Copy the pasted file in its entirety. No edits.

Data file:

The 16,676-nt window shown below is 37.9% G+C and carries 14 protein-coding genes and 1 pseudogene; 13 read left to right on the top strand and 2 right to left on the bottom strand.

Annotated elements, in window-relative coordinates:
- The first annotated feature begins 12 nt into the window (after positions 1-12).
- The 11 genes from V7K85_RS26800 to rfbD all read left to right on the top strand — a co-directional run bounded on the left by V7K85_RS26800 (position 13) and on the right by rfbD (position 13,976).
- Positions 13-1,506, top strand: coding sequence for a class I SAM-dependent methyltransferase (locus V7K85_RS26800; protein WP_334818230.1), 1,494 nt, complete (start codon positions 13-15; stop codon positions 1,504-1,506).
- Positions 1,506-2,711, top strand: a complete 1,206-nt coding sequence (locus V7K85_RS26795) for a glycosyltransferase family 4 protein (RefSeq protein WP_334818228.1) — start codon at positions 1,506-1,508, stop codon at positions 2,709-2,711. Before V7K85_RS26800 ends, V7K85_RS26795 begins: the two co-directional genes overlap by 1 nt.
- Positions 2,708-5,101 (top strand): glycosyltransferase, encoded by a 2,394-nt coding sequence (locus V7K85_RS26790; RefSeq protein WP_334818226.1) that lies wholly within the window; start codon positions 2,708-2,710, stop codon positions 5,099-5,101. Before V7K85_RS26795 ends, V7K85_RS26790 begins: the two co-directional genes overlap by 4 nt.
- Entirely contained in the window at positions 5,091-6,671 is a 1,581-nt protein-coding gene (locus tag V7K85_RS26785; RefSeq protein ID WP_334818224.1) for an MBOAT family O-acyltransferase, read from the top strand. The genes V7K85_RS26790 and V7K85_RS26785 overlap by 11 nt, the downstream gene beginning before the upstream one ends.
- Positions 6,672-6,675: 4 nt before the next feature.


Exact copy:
The 16,676-nt window shown below is 37.9% G+C and carries 14 protein-coding genes and 1 pseudogene; 13 read left to right on the top strand and 2 right to left on the bottom strand.

Annotated elements, in window-relative coordinates:
- The first annotated feature begins 12 nt into the window (after positions 1-12).
- The 11 genes from V7K85_RS26800 to rfbD all read left to right on the top strand — a co-directional run bounded on the left by V7K85_RS26800 (position 13) and on the right by rfbD (position 13,976).
- Positions 13-1,506, top strand: coding sequence for a class I SAM-dependent methyltransferase (locus V7K85_RS26800; protein WP_334818230.1), 1,494 nt, complete (start codon positions 13-15; stop codon positions 1,504-1,506).
- Positions 1,506-2,711, top strand: a complete 1,206-nt coding sequence (locus V7K85_RS26795) for a glycosyltransferase family 4 protein (RefSeq protein WP_334818228.1) — start codon at positions 1,506-1,508, stop codon at positions 2,709-2,711. Before V7K85_RS26800 ends, V7K85_RS26795 begins: the two co-directional genes overlap by 1 nt.
- Positions 2,708-5,101 (top strand): glycosyltransferase, encoded by a 2,394-nt coding sequence (locus V7K85_RS26790; RefSeq protein WP_334818226.1) that lies wholly within the window; start codon positions 2,708-2,710, stop codon positions 5,099-5,101. Before V7K85_RS26795 ends, V7K85_RS26790 begins: the two co-directional genes overlap by 4 nt.
- Entirely contained in the window at positions 5,091-6,671 is a 1,581-nt protein-coding gene (locus tag V7K85_RS26785; RefSeq protein ID WP_334818224.1) for an MBOAT family O-acyltransferase, read from the top strand. The genes V7K85_RS26790 and V7K85_RS26785 overlap by 11 nt, the downstream gene beginning before the upstream one ends.
- Positions 6,672-6,675: 4 nt before the next feature.